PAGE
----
Off The Map Side-Stories #7: Lost to the Flames
As my plane circled around to land at the Santa Barbara airport, the monstrous face of a pyrocumulus cloud appeared in the narrow window, and I feared that the texted warnings I’d received hours earlier were true. The valley in which I’d made my home for over a decade was burning. The fire-fueled cloud absolutely dwarfed the Santa Ynez mountain range, rising twice as tall as the highest peaks and billowing upwards with apocalyptic intensity.
When the plane pierced the layer of settled smoke, the sun diminished to an orange globe within a sky choked with soot. I disembarked and typed feverishly into my phone as I walked to the bus stop, trying to glean any information about the fire while flakes of ash drifted through the air around me. The conflagration was being referred to as the Whittier Fire, named after the camp where the fire had possibly started… the camp where I’d been working sporadically for the last three years.
Co-workers called my number and gave distressing news. Camp Whittier was possibly lost. Camp Rancho Alegre, where I’d taught for eleven years, had been overrun by flames, losing nearly every building but the dining hall. And between these two camps lay Circle V Ranch, where eighty kids had become trapped by the rapidly-spreading fire, unable to flee down the narrow entrance road to safety.
Thankfully, a veteran firefighter managed to bulldoze a path through the fallen trees and boulders wide enough for a patrol vehicle to get through. The new arrivals cleared the space around the buildings as best they could, then hunkered down with the staff and children in the dining hall for several hours while waiting for a caravan of rescue vehicles to reach them. Towering flare-ups, smoke and burning branches forced the rescuers to turn back three times before they managed to reach the campers, and airplanes dropped water and retardant continually until the evacuation was complete. Miraculously, no lives were lost as howling winds and 110° temperatures conspired to help the fire sweep across 5,000 acres of the Santa Ynez valley in the course of the first day.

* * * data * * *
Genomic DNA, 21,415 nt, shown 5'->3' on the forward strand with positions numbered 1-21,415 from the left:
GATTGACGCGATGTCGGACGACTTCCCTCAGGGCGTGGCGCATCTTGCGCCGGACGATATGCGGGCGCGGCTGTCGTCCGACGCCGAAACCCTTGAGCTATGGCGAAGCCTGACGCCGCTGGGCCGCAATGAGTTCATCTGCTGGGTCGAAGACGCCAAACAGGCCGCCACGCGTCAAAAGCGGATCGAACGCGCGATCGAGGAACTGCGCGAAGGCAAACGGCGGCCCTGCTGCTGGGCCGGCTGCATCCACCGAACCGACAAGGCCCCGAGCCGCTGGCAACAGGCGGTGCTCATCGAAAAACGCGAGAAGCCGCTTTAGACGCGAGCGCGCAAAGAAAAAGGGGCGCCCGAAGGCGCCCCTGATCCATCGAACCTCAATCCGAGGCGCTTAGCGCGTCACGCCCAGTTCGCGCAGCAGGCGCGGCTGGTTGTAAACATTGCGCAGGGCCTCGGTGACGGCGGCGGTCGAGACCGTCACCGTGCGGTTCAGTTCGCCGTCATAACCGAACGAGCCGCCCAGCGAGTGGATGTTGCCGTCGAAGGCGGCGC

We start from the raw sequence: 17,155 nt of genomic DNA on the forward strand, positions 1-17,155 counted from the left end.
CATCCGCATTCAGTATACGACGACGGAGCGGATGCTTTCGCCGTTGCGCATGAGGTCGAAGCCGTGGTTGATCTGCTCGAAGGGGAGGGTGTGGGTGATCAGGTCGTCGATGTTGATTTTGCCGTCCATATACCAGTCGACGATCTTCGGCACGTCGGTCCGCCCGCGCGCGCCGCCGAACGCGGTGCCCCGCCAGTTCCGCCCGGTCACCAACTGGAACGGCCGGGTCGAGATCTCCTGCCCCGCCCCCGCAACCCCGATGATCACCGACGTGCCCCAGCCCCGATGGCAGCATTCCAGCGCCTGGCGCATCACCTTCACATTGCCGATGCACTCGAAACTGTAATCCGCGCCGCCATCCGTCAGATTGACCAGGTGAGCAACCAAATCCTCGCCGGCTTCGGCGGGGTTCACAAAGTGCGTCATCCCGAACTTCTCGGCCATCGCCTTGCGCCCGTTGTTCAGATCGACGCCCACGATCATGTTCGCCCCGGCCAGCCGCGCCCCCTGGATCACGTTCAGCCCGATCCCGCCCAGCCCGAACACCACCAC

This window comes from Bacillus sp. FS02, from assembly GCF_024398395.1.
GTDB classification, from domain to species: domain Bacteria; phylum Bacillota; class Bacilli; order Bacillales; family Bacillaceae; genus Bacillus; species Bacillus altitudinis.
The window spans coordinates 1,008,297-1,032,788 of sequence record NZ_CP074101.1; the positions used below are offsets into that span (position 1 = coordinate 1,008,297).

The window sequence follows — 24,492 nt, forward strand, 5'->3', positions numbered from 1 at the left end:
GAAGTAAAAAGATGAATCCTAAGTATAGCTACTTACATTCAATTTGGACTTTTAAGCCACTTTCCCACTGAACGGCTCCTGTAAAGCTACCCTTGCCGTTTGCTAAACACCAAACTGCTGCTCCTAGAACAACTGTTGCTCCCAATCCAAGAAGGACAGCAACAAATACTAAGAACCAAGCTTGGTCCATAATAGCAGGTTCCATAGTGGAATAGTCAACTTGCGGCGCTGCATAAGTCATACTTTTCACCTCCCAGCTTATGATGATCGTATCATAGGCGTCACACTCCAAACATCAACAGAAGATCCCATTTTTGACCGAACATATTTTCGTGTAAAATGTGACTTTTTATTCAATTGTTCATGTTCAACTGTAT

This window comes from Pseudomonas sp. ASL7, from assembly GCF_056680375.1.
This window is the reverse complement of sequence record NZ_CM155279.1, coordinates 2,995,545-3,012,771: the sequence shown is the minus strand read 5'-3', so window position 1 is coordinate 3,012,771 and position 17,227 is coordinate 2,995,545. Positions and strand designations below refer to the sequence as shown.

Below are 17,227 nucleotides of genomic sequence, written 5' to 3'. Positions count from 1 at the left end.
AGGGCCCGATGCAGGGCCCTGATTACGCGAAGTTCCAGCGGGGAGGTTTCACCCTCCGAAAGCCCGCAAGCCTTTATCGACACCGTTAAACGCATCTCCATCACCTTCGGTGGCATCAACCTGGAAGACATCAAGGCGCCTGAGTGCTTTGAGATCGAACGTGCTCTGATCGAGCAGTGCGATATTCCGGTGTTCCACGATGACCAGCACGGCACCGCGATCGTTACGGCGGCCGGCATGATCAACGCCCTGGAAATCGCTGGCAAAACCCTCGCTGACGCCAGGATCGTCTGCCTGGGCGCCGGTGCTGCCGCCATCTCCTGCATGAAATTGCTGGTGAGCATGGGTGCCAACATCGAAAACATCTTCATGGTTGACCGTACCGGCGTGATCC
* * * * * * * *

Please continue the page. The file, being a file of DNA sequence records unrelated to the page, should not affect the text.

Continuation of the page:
Every night for the following week, I watched from my rooftop as flames from the fire advanced across the foothills, growing steadily closer to my home until firefighting efforts and calmer weather caused it to stall and die out. The loss of income from Camp Whittier proved challenging to my finances, but some of my friends had fared far worse, losing homes and belongings in those first terrible hours.
When the highway reopened, I slipped into the camps to witness the devastation with my own eyes, and to say goodbye to Rancho Alegre… at least in its present form. Mangled metal roofs overlaid the resting places of cabins and lodges. A spiral staircase that I had climbed countless times to reach a bedroom loft now lay prone among the ashes, twisted even more upon itself than when it was first forged.
The forests surrounding these ruins looked stark and lifeless, with bare branches and a floor cloaked in white ash, as if a winter snowstorm had slipped into Southern California and taken the land unawares. I hoped the oak trees would find the strength to produce new leaves again. There was one promising sign: fresh blades of grass were already beginning to emerge where water from the fire trucks had saturated the soil.
The land was accustomed to fire. It would survive. In fact, the renewal had already begun. I still found the obliteration of so many structures and so much vegetation hard to accept. My memories from a decade spent at the ranch had no real-world reference anymore. The flames had removed the works of both Man and Mother Nature, revealing the topography of the land as if everything that once overlaid it – the buildings, trees and bushes – had been a temporary illusion.
Perhaps it was. Compared to the timespan of the bedrock underlying the camp, everything that took place above its strata was fleeting and transitory. The first era of the Outdoor School at Rancho Alegre would soon pass into legend. Another era would begin. And a new generation would help nurture a fresh configuration of trees, shrubs and architecture in the space where the old camp once stood. Good luck to them, and may their creation continue the school’s legacy of wonder and adventure… something the flames can never destroy.